303 Thanksgiving dinnerThanksgiving is upon us, soon to be followed by further “food-centric” holidays, blowing the imperial lid off of our year-long attempts at clean, responsible eating. For approximately one month, we will gorge ourselves stupid, insisting that these holidays “come only once a year” and that tradition trumps rationale.

Millions of people will sit down this Thursday to a bounty of glazed hams, turkey with gravy, mashed potatoes complete with a moat of melted butter, candied yams, stuffing, deviled eggs, freshly baked bread, and more. Then come the desserts: pecan pie. Pumpkin pie. Apple pie. Cookies. Bread pudding.

And this is all to be eaten in the same day. Of course, leftovers will feed your family for a week after, just in time to prepare for December’s forthcoming festivities. And more food.

Here’s the kicker: traditional Thanksgiving Day food is not inherently unhealthy. Turkey and ham are both excellent sources of lean protein. Brown sugar and gravy? Not so much. Green bean casserole: Yay on the beans; nay on the deep-fried onions and cream. Pecans = so nutritious. Except when bathed in corn syrup, butter, and sugar while housed within a flaky pie crust.

We come so close, yet remain so far away.

How about starting some new traditions this year that don’t require the inglorious unfastening of one’s pants. It’s worth a try, right?

303 cauliflowerDietary dilemma: Mashed Potatoes One of my favorites, but the innocuous potato suffers a plentitude of creative methods that morph the starch into a gut-busting, artery-clogging mashed mess. Buttermilk, butter, margarine (really? Who’s still buying this stuff?), creamed corn, cheese, and breadcrumbs.

Solution: Tweak your usual recipe by using only half of the recommended potatoes and supplementing the other half with cauliflower. Cut both vegetables into equal sized pieces to ensure they cook thoroughly. Instead of butter, try using olive oil for a heart-healthy dose of monounsaturated fatty acids (MUFAs). Once tender, mash away and voila, you’ve just fed your family a solid serving of vegetables. They’ll never know the difference.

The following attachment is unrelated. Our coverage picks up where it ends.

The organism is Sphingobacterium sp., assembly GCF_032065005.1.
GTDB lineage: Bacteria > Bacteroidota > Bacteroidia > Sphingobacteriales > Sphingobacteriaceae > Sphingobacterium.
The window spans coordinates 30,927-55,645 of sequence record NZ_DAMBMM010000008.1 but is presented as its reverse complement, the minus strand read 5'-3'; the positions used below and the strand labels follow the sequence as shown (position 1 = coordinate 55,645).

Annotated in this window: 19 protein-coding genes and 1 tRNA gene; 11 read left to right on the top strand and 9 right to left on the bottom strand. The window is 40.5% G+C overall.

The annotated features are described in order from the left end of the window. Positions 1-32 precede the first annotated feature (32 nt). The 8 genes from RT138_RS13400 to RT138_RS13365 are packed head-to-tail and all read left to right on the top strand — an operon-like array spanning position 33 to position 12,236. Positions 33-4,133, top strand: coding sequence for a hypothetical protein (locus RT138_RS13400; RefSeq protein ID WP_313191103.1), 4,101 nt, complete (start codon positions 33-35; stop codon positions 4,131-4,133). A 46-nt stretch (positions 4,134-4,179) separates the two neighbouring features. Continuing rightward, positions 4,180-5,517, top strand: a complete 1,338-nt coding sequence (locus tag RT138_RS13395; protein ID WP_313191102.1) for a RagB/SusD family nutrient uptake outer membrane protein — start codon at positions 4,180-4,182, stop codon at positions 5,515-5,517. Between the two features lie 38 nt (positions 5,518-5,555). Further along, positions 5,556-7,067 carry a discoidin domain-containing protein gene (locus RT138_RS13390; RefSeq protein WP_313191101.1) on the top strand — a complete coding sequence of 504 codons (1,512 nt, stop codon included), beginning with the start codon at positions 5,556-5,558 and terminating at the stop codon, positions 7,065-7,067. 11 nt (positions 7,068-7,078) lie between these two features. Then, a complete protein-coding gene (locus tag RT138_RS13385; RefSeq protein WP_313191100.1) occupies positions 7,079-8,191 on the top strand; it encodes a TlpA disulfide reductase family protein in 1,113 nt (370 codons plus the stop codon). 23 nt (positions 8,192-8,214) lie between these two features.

Dilemma: Sweet potato casserole Most Coloradans are privy to the nutritional value of the cherished sweet potato, however the benefits become diluted when pulverized among butter, brown sugar, heavy cream and marshmallows.

Solution: There are plenty of recipes online that can help cut calories and retain holiday cheer. Use honey in place of granulated sugar. Skip the marshmallows and top with pecans.

Dilemma: Gravy I suppose I should thank my lucky stars that gravy does not appeal to me in the slightest, but I am under no illusion that mine is the collective opinion. Gravy is just as much a part of Thanksgiving dinner as is the centerpiece and stuffing. And it seems to be poured over everything (except maybe the centerpiece). Turkey pan drippings, flour, and more butter, and you have most certainly sealed the deal on record-breaking calorie consumption. Nap time, anyone?

Solution: Herbs and spices. Rosemary, black pepper, smoked sea salt, cumin and garlic will surely help anyone disembark the gravy boat. Place a bay leaf or two on top of your turkey for added flavor. Finely chop some chives to add to your revamped mashed potatoes.

My point is, you don’t need to give in to societal pressure to enjoy your holidays. Surrounding yourself with the people you love and preparing a meal intended to both nourish and comfort are what the holidays are all about. Bon appetit.

PT-color-headshot-I3Jodilyn Stuart is the Health & Sports Senior Staff Writer for 303 Magazine, owner of ModaBody Fitness, and has been a professional fitness geek since 1997. If you have questions, feel free to email at: [email protected]